Mililani High School
The JET Memorial Invitational Program was an experience of a lifetime. I cannot express how grateful I am to have been given this opportunity to visit Japan and expand my knowledge of Japanese language and culture. The memories of the days I spent in Japan this summer with my newfound friends will stay with me always.
The 2012 JET-MIP itinerary is different from an ordinary vacation in Japan. Some of my family and friends who have visited Japan told me about the various tourist attractions or their favorite foods. Although I agree that the landmarks are remarkable and the food is delicious, this program showed me a different side of Japan and the spirit of the people is what impressed me the most.
After the 3.11 disaster, I had seen the videos and photographs of the devastation. I heard stories about people who lost their homes, their family, or their life. Yet nothing could have truly prepared me for my experience there. Watching videos of the waves while you are snug at home is nothing compared to walking through a town that has been washed away. Looking up facts and figures is not the same as seeing the one pine tree left standing from a forest of 70,000 or standing in the shadow of a 330 ton fishing vessel that was carried into the middle of a town. The damage dealt by Mother Nature was of epic proportions.
Before the trip, I also felt unsure about how I should act towards the people of the Tohoku region. These people experienced more hardship in a day than I have in my lifetime. However I was quickly put to ease by their kindness and generosity. If I met them anywhere else, I would never guess that these were the people struck by catastrophe just last year. The strength and resolve they exhibited was incredible. I was especially impressed by the high school students. One girl in my group at the Rikuzentakata High School Summit, Keika, told us about how she wants to work harder to become successful so that she can give back to her community. Another girl I met in Ishinomaki gave a speech at the end of our exchange meeting about her experience in the tsunami. It is mind blowing to realize that although we are about the same age, they have experienced tragedy that I can barely imagine.
Seeing the remaining damage and meeting the people who were impacted by the earthquake and tsunami really hit home. I kept thinking, what if a tsunami of that size hit Hawaii? What if it was my friends, my family, and my home that was lost? I hope I would be able to carry on like the people of Tohoku. This experience has brought a whole new perspective to how I view my own life.
This trip also made me realize the importance of exchange and building connections. I plan to keep in touch with all the new people I met, both Japanese and American. I consider all of the JET-MIPpers to be part of my family. Although we are spread across the nation, from Alaska to Texas to Michigan to Kentucky, we all share these same memories that hold us together. The same goes for all the people we met in Japan. Despite the fact that we live in different countries and speak different languages, we still share commonalities that can bridge the gap.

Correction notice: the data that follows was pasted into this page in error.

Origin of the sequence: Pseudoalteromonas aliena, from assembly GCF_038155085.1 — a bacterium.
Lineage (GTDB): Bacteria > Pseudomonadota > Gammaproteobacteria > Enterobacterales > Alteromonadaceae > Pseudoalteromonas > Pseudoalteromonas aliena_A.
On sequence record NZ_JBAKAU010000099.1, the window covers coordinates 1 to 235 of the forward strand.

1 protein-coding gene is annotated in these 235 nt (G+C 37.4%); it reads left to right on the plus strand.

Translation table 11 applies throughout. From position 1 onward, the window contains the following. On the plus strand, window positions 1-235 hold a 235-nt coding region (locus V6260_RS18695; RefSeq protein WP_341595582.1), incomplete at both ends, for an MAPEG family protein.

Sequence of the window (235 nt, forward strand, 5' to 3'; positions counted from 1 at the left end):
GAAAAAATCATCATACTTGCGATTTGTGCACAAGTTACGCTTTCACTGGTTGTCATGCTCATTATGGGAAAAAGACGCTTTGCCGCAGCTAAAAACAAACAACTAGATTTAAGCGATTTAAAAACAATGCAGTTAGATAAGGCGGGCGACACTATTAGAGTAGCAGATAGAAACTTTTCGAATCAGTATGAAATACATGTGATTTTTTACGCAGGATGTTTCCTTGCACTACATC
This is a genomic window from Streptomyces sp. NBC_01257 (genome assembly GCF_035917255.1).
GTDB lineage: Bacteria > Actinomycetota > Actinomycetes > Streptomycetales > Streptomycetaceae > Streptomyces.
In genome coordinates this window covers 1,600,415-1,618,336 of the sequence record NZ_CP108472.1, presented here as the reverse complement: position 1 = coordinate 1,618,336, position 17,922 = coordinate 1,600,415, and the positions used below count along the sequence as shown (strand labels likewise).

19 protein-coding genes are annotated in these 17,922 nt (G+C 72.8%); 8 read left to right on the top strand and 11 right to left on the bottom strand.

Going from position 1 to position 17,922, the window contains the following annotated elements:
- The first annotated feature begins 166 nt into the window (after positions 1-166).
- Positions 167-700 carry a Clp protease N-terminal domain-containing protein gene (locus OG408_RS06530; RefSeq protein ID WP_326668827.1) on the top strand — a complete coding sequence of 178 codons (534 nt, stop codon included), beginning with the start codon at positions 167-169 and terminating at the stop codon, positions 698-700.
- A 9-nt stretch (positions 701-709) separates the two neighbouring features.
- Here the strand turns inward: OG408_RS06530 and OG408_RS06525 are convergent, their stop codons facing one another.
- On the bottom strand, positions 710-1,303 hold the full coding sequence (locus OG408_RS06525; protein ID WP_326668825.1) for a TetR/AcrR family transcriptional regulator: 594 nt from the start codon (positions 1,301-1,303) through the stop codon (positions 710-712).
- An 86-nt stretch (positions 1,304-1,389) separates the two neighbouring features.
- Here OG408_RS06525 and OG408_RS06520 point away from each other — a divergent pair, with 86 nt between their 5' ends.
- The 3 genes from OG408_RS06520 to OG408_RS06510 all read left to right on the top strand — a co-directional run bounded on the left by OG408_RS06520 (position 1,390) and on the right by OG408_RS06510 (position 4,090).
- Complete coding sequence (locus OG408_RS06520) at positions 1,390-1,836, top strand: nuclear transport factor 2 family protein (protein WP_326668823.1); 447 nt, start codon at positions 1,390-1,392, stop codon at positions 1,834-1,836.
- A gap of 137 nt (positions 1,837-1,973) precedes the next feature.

This fact is probably best demonstrated by experiences I shared with my host family. While I enjoyed the time we spent in Kyoto or at the Osaka Museum of History, I feel that it was the little things that connected us: when my host sisters and I all fell asleep in the car on the way back from Kyoto, when we played games after dinner, or just watched TV together. Or when my host mother showed me pictures from their vacation in Hawaii and pulled out a map so I could show them where I live. These ordinary, everyday things made me realize that we really are the same. Overall I am so grateful to have met them and I hope that we will meet again someday.
This fall I will be entering Willamette University in Salem, Oregon. There I will continue my study of the Japanese language and plan to join student organizations such as Japan Studies Student Leaders and the Asian Student Association to help share the Japanese culture. Additionally, Willamette University has a long term partnership with Tokyo International University, so I look forward to meeting more Japanese students and I hope we can learn from one another. I also plan to return to Japan through study abroad programs offered by my University as well as after graduation by participating in the JET Program. This chance to visit Japan through JET-MIP has not only improved my language skills but provided me with new insight into the country’s culture and people. This unexpected gift has reinvigorated my passion for Japan and I hope to share that with everyone I meet.
Finally, I would like to close with a message for Ms. Taylor Anderson and Mr. Monty Dickson: I truly admire the passion that you both felt towards Japan. I was very inspired by your families’ stories and by our visit to Rikuzentakata and Ishinomaki; I think the impact you each made was clear. I hope to honor you two in all that I do—bridging the gap between America and Japan.
Together we can bridge any gap and overcome any challenge.